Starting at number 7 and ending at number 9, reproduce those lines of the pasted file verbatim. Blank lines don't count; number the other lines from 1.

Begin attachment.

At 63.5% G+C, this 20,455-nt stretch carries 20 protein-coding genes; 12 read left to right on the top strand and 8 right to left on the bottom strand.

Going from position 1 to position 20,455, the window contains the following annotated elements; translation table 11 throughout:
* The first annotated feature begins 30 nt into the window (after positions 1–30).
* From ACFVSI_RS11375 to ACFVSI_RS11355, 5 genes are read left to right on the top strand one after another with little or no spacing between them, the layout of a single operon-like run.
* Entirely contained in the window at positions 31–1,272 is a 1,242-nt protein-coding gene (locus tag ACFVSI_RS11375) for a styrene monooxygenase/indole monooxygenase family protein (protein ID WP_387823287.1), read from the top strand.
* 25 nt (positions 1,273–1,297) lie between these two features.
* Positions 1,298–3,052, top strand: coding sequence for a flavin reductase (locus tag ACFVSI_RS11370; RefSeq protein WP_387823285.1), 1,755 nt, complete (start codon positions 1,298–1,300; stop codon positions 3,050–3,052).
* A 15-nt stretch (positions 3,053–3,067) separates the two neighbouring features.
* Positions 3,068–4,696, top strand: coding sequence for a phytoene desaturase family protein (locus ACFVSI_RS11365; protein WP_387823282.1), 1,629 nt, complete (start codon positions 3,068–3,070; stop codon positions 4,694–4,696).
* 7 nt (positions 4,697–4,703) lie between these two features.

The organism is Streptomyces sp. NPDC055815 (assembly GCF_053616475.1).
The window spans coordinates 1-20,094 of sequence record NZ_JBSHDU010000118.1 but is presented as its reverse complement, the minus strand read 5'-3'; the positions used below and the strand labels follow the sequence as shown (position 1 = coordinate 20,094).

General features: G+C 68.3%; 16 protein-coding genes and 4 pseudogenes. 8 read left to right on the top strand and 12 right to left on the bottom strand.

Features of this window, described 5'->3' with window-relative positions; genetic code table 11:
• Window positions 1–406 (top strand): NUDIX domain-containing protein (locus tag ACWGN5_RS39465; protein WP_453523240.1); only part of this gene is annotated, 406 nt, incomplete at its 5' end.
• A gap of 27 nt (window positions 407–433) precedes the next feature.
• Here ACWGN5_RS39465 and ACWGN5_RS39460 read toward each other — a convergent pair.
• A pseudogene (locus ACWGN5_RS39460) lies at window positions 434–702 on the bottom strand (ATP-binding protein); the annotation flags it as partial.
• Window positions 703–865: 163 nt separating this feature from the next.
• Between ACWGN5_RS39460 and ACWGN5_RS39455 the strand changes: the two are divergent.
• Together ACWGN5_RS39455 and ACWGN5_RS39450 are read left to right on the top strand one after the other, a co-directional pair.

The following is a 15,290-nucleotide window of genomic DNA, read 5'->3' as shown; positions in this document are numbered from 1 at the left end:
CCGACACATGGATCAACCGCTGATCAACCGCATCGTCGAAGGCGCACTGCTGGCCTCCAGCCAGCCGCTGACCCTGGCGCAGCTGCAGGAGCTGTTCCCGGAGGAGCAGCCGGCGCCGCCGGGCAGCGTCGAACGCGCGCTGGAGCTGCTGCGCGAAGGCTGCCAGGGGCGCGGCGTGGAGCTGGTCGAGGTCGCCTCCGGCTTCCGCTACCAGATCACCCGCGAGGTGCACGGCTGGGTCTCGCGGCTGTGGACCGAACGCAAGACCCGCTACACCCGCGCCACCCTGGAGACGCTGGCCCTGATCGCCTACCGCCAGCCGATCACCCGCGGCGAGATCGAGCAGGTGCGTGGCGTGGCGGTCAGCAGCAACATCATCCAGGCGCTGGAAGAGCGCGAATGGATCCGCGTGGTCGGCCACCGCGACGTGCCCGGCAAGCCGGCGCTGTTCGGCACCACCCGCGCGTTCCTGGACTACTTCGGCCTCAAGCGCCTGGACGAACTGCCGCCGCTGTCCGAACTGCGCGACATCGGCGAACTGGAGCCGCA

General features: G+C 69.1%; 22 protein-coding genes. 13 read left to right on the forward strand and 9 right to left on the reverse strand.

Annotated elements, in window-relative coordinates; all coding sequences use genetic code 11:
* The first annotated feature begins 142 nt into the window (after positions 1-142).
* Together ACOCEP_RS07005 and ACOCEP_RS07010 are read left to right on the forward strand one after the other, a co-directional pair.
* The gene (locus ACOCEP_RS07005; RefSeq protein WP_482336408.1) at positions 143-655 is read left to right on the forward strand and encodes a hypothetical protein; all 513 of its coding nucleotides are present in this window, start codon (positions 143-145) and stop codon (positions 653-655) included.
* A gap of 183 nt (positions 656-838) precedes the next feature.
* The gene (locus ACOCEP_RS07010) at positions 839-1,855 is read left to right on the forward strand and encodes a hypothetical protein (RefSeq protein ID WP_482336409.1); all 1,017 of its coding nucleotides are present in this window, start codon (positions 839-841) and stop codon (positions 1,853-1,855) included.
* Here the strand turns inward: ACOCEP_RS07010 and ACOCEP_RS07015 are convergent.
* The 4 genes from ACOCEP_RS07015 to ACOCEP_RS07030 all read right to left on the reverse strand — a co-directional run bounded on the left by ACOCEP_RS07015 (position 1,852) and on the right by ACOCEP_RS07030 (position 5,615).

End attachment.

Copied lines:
* Positions 1,298–3,052, top strand: coding sequence for a flavin reductase (locus tag ACFVSI_RS11370; RefSeq protein WP_387823285.1), 1,755 nt, complete (start codon positions 1,298–1,300; stop codon positions 3,050–3,052).
* A 15-nt stretch (positions 3,053–3,067) separates the two neighbouring features.
* Positions 3,068–4,696, top strand: coding sequence for a phytoene desaturase family protein (locus ACFVSI_RS11365; protein WP_387823282.1), 1,629 nt, complete (start codon positions 3,068–3,070; stop codon positions 4,694–4,696).